Dec 27, 2008
- 1 The Man
- 2 Stationary Divide
- 3 Silhouette Stain
- 4 Digital Divide
Expanding Minds On A Small Budget
Words by Sean Moeller, Illustration by Johnnie Cluney, Sound engineering by Mike Gentry
Without ever having seen a mirage, there's no way to speak intelligently about how they could mess a dude up. Maybe speaking intelligently about mirages isn't a possibility at all, as they come from depravation, from adverse conditions suitably fucking with a person's inner chemistry to leave them in no shape to discern this from that or that from this. Either way, dudes be messed up when the mirages roll in like spooks or phantasms and start painting the walls up. Mostly Bears live in Tucson, Ariz., and the three members say that they formerly all lived together out in the middle of the desert.
This sort of living situation must have led to all kinds of urges to expand their minds or as lead singer Brian Lopez suggests, alter their consciousnesses. A stifling heat and sand as far as the eye can see can turn anyone loopy, the same way heat and an open ocean can do the same for the seafaring gentleman or woman. Too much of anything can destroy perceptions and turn them into mushy jumbles, leaving standard order to suddenly be unrecognizable to those who thought they knew it like the backs of their hands. Going just a little bit off the reservation isn't all that bad either though. It's a fine pastime to let it all just go and to trust in something outside the body and spirit, to just go slightly mad thinking things were getting into your blood that didn't belong, believing in conspiracies and letting that blasted sun cook us.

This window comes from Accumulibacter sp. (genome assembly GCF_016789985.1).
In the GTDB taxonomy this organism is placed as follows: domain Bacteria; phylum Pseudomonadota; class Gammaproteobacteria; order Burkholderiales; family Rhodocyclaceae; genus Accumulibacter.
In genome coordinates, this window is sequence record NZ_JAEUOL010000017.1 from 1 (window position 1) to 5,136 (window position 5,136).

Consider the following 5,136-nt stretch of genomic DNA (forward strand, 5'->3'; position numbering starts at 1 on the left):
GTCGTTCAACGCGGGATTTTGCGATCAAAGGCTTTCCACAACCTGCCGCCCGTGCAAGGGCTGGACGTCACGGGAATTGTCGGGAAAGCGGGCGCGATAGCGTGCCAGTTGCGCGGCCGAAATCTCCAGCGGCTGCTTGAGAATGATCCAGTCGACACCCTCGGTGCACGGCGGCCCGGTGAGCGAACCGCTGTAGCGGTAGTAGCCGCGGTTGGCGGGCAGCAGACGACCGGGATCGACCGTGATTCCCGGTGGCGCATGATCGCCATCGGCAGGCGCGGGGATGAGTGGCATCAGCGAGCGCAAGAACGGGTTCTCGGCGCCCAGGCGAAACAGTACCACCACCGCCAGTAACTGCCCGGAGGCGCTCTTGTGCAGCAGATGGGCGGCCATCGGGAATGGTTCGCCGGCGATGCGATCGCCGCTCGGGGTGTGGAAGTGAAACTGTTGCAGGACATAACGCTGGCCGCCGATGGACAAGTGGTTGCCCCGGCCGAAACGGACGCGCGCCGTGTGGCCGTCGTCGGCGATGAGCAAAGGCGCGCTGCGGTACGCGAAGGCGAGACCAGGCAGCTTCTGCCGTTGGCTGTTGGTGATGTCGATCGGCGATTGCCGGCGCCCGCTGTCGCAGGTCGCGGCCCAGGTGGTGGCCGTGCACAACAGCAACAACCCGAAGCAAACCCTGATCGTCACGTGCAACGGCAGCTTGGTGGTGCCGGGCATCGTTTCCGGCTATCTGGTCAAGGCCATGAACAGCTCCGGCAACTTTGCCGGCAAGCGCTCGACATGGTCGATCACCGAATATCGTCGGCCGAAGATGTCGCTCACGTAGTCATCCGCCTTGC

"A Silhouette Stain" is an epic song from this powerful and twistedly intellectual band suggesting that their heads are lost - maybe telling that to a god or telling that to themselves in a spinning stupor. The song sounds as if it's coming from a man on the make, trying to figure things out for himself for the very first time. He's going nuts. He's feeling his skin itch with an uncontrollable burn. He's allowed himself familiarity with the seedier sides of the soul. He's probably not going to ever be the same again. It's a song that can't be faked under any circumstance, meaning that Mostly Bears have found ways to get deep with themselves through any manner that gets results. They've decided that this is more important than anything else and the times in the song when Lopez sounds as if he's being electrocuted, as if his legs were being taken into the mouths of crocodiles, it's as if there's an actual audio recording of the devil taken possession of a blackened soul, one that he loves. It's at the crossroads of wreckage and salvation and there's not any form of return policy when the tires stop there at that intersection. The rubber grinds to a crunching halt and the car gets shifted into park and then come what way. The images that fly by the eyes at that moment must be cathartic and paralyzing and they must be blinding and hot as that desert sun is. Lopez sings about how everyone dreams to escape and this seems to suggest that escape is one fiery place to discover.
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